A quiet plea to save the International Market Place

The International Market Place in Waikiki. As a kid, I saw it as a place where adventures could happen. As an adult, I see it as a way for people to start a micro-business and form a community with other micro-business owners.

But last month, just before the end of the year, I was surprised to read a small article in “Pacific Business News” that reminding us that the iconic International Market Place in Waikiki (along with the Miramar Hotel) will be demolished and redeveloped in 2013. The new project will involve “a new three-level retail, dining and entertainment center” (“Waikiki’s International Market Place, Miramar Hotel to be razed under redevelopment plan” 12/28/11).

The development has been planned for years, but I couldn’t believe that they would actually tear down the International Market Place.

I know that it’s not an “authentic” Hawaiian experience. I know that some people would consider it a “tourist trap” full of small stalls and narrow walkways. I know that it has become out-of-place in upscale, beautified Waikiki.

But I also know that it’s a fun, informal, and interesting place to wander around, without feeling as if you’re under-dressed. I remember strolling along the winding path, just a little lost, in search of those elusive souvenir penny machines. There’s a beautiful, towering banyan tree; I look up and appreciate this exceptional tree, the hub of the Market Place. 

Consolidated’s Waikiki Theatres have been closed since 2002; the Waikiki IMAX Theatre lasted a little longer, but admitted defeat in 2003. Further down Kalakaua Avenue, Niketown in the King Kalakaua Plaza, a four-story shopping and entertainment complex, has been vacant since 2009. Maybe Hawaii visitors and local residents don’t want another expensive, mammoth “entertainment center” in Waikiki.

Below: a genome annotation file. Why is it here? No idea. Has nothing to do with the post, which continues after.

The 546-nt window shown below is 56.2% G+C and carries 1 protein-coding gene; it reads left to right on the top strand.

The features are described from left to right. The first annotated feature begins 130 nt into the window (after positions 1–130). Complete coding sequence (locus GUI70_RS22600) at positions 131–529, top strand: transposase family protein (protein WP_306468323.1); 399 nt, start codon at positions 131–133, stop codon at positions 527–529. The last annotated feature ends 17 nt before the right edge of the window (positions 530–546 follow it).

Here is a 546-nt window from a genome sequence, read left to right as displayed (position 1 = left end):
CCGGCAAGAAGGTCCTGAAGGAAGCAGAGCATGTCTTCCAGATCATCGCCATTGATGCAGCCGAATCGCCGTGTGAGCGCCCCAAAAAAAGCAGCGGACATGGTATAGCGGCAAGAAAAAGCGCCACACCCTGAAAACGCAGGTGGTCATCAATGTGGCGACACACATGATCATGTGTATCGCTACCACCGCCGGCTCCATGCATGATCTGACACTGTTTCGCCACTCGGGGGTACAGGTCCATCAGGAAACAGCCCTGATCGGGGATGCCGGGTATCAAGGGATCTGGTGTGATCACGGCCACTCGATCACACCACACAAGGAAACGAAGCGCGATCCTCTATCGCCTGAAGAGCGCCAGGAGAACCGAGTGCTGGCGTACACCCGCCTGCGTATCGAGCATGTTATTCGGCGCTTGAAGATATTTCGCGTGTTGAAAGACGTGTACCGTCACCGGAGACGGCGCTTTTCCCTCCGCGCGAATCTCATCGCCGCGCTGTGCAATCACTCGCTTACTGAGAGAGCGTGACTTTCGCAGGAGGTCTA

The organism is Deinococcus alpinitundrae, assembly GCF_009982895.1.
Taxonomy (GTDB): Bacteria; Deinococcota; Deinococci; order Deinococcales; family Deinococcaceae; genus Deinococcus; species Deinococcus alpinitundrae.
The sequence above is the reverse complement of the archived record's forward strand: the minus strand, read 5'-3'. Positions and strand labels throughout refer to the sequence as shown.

Is there a way to save the International Market Place? Is it an eye-sore or a Waikiki icon? What do you think?

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8 Comments on “A quiet plea to save the International Market Place”



    • Hi Mary, Thanks for reading and supporting the International Marketplace. The latest news that I’ve heard, from Hawaii News Now,: Queen Emma Land Co. is developing a shopping center to be anchored by Saks Fifth Avenue. There’s an online petition to stop the development at Change.org. aloha!

  2. Cindy Rasque Says:

    We were just on vacation last week and learned that The International Market Place was closing forever. How deeply saddening! We are repeat tourists and I can say that The International Market Place holds some of my happiest memories of Hawaii. Seems that the powers that be are only interested in catering to the ultra-wealthy and do not care about middle income tourists. High end stores such as Sacks, Nieman Marcus, etc. do not offer anything unique to Hawaii. These stores exist in every large city and most of us do not go to Hawaii to shop in them. The International Market Place has always offered a nice view of old Hawaiian culture. Not only that, it helps to keep the prices of other goods in line. I expect to see a sharp spike in prices once the marketplace closes.

    • Hi Cindy, Thank you for your comments — and for visiting Hawaii. The International Marketplace is (was) an informal, casual place for everyone and a great opportunity for small business owners. Aloha and I hope you will come back again.

  3. Geraldine Says:

    Save the International Market Place in Hawaii

  4. P. Francis Says:

    Thank you for updates on the International Market Place. We’ve been to Waikiki 8 or 9 times but our last trip in November 2913 will probably be our last. The shop keepers in the market place were very depressed because they could not possible afford the rent in the new facility. I would fear that the powers that be will make sure there is no place available for them.

    • I was sad to learn that not only have we lost the International Market Place, but also a striking three-story tile mural on the Miramar Hotel. I hope that the new development fits in with Waikiki’s history and culture, and that they incorporate more public art. Thank you for coming back to Hawaii over the years, and I hope you will decide to return again. aloha, Rachelle

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